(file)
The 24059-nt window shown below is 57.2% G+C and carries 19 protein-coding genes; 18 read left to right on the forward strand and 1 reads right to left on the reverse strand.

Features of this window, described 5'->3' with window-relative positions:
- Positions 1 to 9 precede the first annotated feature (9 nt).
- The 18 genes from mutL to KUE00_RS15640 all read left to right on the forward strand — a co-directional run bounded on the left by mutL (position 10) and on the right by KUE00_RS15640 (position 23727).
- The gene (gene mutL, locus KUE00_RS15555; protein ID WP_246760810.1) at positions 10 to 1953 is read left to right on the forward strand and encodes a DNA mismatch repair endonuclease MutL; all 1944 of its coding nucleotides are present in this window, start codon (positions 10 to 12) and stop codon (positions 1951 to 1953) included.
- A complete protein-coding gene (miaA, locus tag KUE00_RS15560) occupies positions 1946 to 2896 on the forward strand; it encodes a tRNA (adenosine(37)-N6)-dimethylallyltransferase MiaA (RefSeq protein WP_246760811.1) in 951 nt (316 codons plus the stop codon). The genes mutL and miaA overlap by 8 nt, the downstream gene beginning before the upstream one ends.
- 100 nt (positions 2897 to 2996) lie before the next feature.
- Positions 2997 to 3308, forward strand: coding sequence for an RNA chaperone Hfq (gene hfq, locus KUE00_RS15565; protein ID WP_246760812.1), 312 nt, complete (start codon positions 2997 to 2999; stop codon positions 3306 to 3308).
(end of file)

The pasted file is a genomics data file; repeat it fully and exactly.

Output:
The 24059-nt window shown below is 57.2% G+C and carries 19 protein-coding genes; 18 read left to right on the forward strand and 1 reads right to left on the reverse strand.

Features of this window, described 5'->3' with window-relative positions:
- Positions 1 to 9 precede the first annotated feature (9 nt).
- The 18 genes from mutL to KUE00_RS15640 all read left to right on the forward strand — a co-directional run bounded on the left by mutL (position 10) and on the right by KUE00_RS15640 (position 23727).
- The gene (gene mutL, locus KUE00_RS15555; protein ID WP_246760810.1) at positions 10 to 1953 is read left to right on the forward strand and encodes a DNA mismatch repair endonuclease MutL; all 1944 of its coding nucleotides are present in this window, start codon (positions 10 to 12) and stop codon (positions 1951 to 1953) included.
- A complete protein-coding gene (miaA, locus tag KUE00_RS15560) occupies positions 1946 to 2896 on the forward strand; it encodes a tRNA (adenosine(37)-N6)-dimethylallyltransferase MiaA (RefSeq protein WP_246760811.1) in 951 nt (316 codons plus the stop codon). The genes mutL and miaA overlap by 8 nt, the downstream gene beginning before the upstream one ends.
- 100 nt (positions 2897 to 2996) lie before the next feature.
- Positions 2997 to 3308, forward strand: coding sequence for an RNA chaperone Hfq (gene hfq, locus KUE00_RS15565; protein ID WP_246760812.1), 312 nt, complete (start codon positions 2997 to 2999; stop codon positions 3306 to 3308).